The global stock market continues to rise after ignoring the drop in Germany’s Industrial Production and the ongoing partial U.S. government shutdown. An official report on the trade meeting with China won’t be released by both parties until tomorrow, but the Wall Street Journal said that “the two sides remain divided on knottier issues including a reduction of Chinese subsidies to domestic firms and protection of intellectual property, and a resolution still needs to be hammered out.” Nothing has significantly changed other than China ordering more Soybeans.
With the government on partial shutdown, markets have very little economic data to work with, but retail investors, who are chasing this rally, seem to believe the worst is behind us. After being programmed over the past couple years to buy every dip or drop in stock price, regardless of what the news may say, investors, are once again playing chase.
As part of the shutdown, the department which reports the movements and holdings of large managers is also closed. The big-money traders and investors are currently moving around the market with a shroud of secrecy. As we approach fourth-quarter earnings season, corporate share buybacks will stop, which will leave the recent buyers absent the largest buyer of stocks.
The Department of Energy reported crude inventory levels this morning: Crude: -1.680M Cushing: 0.330M Gasoline: 8.066M Distillates: 10.611M. January normally sees a draw in crude stocks, but this report doesn’t reflect a large draw. Oil traded lower following the report.
Apple has cut orders by 10% on three of their iPhone models and has reportedly cut prices for Chinese vendors.
Yesterday investors pulled a record $27.2 billion from Vanguard’s short-term bond ETF to presumably buy stocks as they chase this rally.
After twenty straight years of gains, the Chinese automobile industry is facing an unexpected decline in sales as sales volumes are expected to decline 7% this year after falling 6% last year.
Mortgage applications shot higher last week as mortgage rates fell. Applications rose 23.5% while refinance applications jumped 35.3%. Without the IRS being able to verify incomes, expect mortgage applications to fall while the government remains shut down.
Today’s ten-year Treasury auction saw strong demand as direct, or domestic bidders, came in strong against their foreign counterparts. Foreign bidders grabbed 56.9%, directs took 20.8% and the dealers were left with 22.3%. Yields initially fell following the auction but couldn’t hold their losses as short-sellers strangely saw this as an opportunity to put the hammer down on bonds.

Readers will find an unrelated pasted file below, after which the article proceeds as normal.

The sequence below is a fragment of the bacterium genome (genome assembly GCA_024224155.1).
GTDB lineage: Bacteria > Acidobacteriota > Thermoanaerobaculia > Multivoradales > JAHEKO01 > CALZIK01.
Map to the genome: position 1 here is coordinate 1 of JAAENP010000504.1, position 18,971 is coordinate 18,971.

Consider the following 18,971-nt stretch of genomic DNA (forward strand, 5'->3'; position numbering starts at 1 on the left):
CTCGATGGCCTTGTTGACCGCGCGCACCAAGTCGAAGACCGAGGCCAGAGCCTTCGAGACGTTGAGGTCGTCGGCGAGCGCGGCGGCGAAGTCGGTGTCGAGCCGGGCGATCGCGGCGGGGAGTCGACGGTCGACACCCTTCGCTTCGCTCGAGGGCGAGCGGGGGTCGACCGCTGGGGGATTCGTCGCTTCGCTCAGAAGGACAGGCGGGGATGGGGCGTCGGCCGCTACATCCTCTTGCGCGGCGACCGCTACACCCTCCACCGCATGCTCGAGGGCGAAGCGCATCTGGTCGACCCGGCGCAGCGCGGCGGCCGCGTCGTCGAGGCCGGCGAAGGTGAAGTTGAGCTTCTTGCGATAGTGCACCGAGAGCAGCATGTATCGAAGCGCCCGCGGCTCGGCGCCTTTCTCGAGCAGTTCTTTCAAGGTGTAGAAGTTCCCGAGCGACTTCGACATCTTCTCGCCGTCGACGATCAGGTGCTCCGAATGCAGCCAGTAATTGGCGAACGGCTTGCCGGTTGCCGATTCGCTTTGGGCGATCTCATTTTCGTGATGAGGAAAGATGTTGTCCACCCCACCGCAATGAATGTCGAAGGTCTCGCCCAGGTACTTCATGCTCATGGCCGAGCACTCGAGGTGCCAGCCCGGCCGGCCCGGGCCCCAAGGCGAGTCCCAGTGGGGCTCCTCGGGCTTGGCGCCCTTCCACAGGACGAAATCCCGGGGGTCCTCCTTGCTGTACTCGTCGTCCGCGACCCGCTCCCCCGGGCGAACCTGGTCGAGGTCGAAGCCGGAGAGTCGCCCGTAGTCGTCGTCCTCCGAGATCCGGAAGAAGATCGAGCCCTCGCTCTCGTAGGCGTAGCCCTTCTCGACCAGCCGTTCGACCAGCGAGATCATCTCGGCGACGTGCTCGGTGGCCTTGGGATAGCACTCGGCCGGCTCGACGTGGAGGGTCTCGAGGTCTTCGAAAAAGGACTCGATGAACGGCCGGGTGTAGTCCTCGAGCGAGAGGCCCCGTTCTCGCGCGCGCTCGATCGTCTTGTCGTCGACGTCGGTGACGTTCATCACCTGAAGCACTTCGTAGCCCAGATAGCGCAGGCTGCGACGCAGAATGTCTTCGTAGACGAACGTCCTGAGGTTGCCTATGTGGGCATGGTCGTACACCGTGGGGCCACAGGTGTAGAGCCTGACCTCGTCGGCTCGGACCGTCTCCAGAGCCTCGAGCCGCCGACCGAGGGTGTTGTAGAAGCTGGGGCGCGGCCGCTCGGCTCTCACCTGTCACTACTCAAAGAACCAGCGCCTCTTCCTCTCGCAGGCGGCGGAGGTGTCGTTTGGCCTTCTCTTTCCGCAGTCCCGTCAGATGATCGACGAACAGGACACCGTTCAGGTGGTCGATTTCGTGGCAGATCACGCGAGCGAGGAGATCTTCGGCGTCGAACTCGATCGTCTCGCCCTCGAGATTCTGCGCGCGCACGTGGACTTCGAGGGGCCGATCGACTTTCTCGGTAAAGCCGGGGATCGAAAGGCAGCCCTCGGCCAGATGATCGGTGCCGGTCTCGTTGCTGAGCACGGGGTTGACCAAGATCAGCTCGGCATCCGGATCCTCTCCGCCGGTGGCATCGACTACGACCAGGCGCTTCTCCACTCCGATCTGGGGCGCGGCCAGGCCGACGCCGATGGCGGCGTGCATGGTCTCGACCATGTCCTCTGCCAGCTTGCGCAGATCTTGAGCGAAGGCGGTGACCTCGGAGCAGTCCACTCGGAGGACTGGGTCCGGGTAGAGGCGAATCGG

The Fed released the minutes from their last meeting today, and after Fed Chair Powell stated the balance sheet unwind could be adjusted if needed, many investors interpreted this to mean the Fed is putting a floor under the stock market. The minutes show the median projection for two more rate hikes this year and while there was discussion about the technicalities of the balance sheet, the minutes explicitly states the Fed will continue rolling off up to $30 billion per month in U.S. Treasury bonds and up to $20 billion in Mortgage-Backed Securities, even though the board mentioned they will not be able to reach the cap on mortgages for some time.
If the Fed provided liquidity for the markets, it will show up in Thursday’s report on the size of the Fed’s balance sheet. For now, investors are buying risk assets on the belief the Fed will come to their rescue.
The S&P 500 came close to tagging resistance at 2,600 but came up slightly short. With trading volume falling, it’s likely this brief rally is almost over. From a momentum perspective, the S&P 500 is at 0.04% and is likely to see its momentum turn negative tomorrow, which is a very bearish signal.
Ten-year Treasury yields closed lower, while 30-year Treasury yields closed higher. Both held their support zones, and with today’s strong 10-year auction in the books, tomorrows 30-year Treasury auction should see strong demand.
Physical gold and the gold miners keep trying to break overhead resistance but can’t seem to penetrate the wall of sellers. I still expect a pullback, and depending on how far it drops, it should be a buying opportunity.
Agricultural commodities quietly closed over their 50-day moving average.